- Philosophy of Science: The Central Issues, 1998, pp. 1–82
- Hansson, Sven Ove (2008), "Science and Pseudoscience", Stanford Encyclopedia of Philosophy, Section 2: The "science" of pseudoscience
- (Shermer 1997)
- "A pretended or spurious science; a collection of related beliefs about the world mistakenly regarded as being based on scientific method or as having the status that scientific truths now have". Oxford English Dictionary, second edition 1989.
- "Many writers on pseudoscience have emphasized that pseudoscience is non-science posing as science. The foremost modern classic on the subject (Gardner 1957) bears the title Fads and Fallacies in the Name of Science. According to Brian Baigrie (1988, 438), '[w]hat is objectionable about these beliefs is that they masquerade as genuinely scientific ones.' These and many other authors assume that to be pseudoscientific, an activity or a teaching has to satisfy the following two criteria (Hansson 1996): (1) it is not scientific, and (2) its major proponents try to create the impression that it is scientific."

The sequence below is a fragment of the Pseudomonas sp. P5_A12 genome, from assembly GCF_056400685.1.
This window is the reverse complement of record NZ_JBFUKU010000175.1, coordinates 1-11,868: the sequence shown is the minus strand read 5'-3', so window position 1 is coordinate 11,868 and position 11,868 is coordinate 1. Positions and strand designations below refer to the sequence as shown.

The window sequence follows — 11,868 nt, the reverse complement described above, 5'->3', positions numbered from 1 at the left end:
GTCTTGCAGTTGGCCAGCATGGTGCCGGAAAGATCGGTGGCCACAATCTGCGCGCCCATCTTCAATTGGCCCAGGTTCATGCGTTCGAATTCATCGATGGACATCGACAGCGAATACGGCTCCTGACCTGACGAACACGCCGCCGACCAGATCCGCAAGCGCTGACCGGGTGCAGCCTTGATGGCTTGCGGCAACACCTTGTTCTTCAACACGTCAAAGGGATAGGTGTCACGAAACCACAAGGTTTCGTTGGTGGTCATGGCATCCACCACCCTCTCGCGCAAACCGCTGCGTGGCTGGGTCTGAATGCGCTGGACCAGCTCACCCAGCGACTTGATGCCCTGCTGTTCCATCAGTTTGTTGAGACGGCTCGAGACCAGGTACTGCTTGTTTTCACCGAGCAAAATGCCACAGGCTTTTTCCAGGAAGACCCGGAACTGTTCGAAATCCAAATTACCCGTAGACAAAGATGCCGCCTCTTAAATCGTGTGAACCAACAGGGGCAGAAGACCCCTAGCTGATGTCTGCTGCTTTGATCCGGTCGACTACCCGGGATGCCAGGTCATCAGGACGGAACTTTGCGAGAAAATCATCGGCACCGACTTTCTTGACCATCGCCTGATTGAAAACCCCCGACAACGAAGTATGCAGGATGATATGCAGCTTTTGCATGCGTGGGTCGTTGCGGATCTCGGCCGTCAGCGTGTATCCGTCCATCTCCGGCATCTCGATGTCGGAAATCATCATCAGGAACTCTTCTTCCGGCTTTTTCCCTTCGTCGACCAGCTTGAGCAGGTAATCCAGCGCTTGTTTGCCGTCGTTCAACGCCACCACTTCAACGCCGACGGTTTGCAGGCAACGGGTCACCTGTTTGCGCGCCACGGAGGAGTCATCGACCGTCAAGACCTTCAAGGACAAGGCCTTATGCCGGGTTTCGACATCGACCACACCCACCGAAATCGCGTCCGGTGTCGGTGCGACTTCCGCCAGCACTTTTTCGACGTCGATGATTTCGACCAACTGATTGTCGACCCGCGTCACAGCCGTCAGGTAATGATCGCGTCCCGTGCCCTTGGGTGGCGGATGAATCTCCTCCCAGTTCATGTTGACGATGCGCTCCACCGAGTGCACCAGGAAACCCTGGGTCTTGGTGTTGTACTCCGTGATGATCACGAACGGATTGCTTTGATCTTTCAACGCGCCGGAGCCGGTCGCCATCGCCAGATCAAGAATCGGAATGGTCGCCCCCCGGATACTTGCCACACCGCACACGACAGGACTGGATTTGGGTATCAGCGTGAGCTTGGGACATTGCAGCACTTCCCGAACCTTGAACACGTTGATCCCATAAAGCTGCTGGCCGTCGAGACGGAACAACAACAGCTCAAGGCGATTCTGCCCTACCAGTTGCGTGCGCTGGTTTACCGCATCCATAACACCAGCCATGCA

- '"claims presented so that they appear [to be] scientific even though they lack supporting evidence and plausibility"(p. 33). In contrast, science is "a set of methods designed to describe and interpret observed and inferred phenomena, past or present, and aimed at building a testable body of knowledge open to rejection or confirmation"(p. 17)' (this was the definition adopted by the National Science Foundation)